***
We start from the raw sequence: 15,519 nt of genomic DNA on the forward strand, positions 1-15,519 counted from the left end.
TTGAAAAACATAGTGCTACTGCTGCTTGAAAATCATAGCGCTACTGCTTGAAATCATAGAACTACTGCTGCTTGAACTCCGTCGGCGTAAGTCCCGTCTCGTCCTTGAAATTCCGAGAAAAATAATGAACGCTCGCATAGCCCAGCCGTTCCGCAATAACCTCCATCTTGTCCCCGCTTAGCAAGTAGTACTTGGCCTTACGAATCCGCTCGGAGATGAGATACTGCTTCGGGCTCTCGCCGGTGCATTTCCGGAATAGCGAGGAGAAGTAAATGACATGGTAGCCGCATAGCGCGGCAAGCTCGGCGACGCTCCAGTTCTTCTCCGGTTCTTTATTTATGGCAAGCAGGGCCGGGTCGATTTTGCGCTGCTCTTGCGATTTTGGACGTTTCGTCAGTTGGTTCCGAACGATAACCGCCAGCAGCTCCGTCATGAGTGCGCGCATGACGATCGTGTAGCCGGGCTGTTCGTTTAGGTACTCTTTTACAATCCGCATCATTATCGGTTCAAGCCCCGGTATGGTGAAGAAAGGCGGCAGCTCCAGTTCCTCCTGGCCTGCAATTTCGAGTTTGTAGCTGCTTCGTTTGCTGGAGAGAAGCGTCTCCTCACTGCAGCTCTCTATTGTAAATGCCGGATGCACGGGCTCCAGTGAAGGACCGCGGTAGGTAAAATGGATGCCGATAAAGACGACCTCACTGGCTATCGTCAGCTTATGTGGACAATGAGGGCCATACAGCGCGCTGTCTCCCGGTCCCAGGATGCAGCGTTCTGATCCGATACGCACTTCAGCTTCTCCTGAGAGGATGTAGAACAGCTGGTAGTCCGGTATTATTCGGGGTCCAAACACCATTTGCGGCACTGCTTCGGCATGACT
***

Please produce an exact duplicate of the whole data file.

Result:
We start from the raw sequence: 15,519 nt of genomic DNA on the forward strand, positions 1-15,519 counted from the left end.
TTGAAAAACATAGTGCTACTGCTGCTTGAAAATCATAGCGCTACTGCTTGAAATCATAGAACTACTGCTGCTTGAACTCCGTCGGCGTAAGTCCCGTCTCGTCCTTGAAATTCCGAGAAAAATAATGAACGCTCGCATAGCCCAGCCGTTCCGCAATAACCTCCATCTTGTCCCCGCTTAGCAAGTAGTACTTGGCCTTACGAATCCGCTCGGAGATGAGATACTGCTTCGGGCTCTCGCCGGTGCATTTCCGGAATAGCGAGGAGAAGTAAATGACATGGTAGCCGCATAGCGCGGCAAGCTCGGCGACGCTCCAGTTCTTCTCCGGTTCTTTATTTATGGCAAGCAGGGCCGGGTCGATTTTGCGCTGCTCTTGCGATTTTGGACGTTTCGTCAGTTGGTTCCGAACGATAACCGCCAGCAGCTCCGTCATGAGTGCGCGCATGACGATCGTGTAGCCGGGCTGTTCGTTTAGGTACTCTTTTACAATCCGCATCATTATCGGTTCAAGCCCCGGTATGGTGAAGAAAGGCGGCAGCTCCAGTTCCTCCTGGCCTGCAATTTCGAGTTTGTAGCTGCTTCGTTTGCTGGAGAGAAGCGTCTCCTCACTGCAGCTCTCTATTGTAAATGCCGGATGCACGGGCTCCAGTGAAGGACCGCGGTAGGTAAAATGGATGCCGATAAAGACGACCTCACTGGCTATCGTCAGCTTATGTGGACAATGAGGGCCATACAGCGCGCTGTCTCCCGGTCCCAGGATGCAGCGTTCTGATCCGATACGCACTTCAGCTTCTCCTGAGAGGATGTAGAACAGCTGGTAGTCCGGTATTATTCGGGGTCCAAACACCATTTGCGGCACTGCTTCGGCATGACT